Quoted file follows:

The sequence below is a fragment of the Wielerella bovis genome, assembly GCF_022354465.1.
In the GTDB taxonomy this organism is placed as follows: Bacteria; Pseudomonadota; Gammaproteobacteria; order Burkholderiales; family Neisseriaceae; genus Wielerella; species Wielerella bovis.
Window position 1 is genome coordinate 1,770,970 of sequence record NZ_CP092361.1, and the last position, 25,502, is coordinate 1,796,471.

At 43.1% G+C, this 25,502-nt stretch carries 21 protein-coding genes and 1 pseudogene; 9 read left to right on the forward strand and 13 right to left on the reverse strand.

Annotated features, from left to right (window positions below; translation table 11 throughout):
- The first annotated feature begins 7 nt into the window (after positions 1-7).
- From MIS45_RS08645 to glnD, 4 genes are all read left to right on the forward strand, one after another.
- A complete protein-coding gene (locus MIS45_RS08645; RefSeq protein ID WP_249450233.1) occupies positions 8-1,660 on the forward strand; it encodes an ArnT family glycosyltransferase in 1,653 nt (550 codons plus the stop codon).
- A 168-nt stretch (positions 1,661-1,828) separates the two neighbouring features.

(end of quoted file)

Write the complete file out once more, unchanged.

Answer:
The sequence below is a fragment of the Wielerella bovis genome, assembly GCF_022354465.1.
In the GTDB taxonomy this organism is placed as follows: Bacteria; Pseudomonadota; Gammaproteobacteria; order Burkholderiales; family Neisseriaceae; genus Wielerella; species Wielerella bovis.
Window position 1 is genome coordinate 1,770,970 of sequence record NZ_CP092361.1, and the last position, 25,502, is coordinate 1,796,471.

At 43.1% G+C, this 25,502-nt stretch carries 21 protein-coding genes and 1 pseudogene; 9 read left to right on the forward strand and 13 right to left on the reverse strand.

Annotated features, from left to right (window positions below; translation table 11 throughout):
- The first annotated feature begins 7 nt into the window (after positions 1-7).
- From MIS45_RS08645 to glnD, 4 genes are all read left to right on the forward strand, one after another.
- A complete protein-coding gene (locus MIS45_RS08645; RefSeq protein ID WP_249450233.1) occupies positions 8-1,660 on the forward strand; it encodes an ArnT family glycosyltransferase in 1,653 nt (550 codons plus the stop codon).
- A 168-nt stretch (positions 1,661-1,828) separates the two neighbouring features.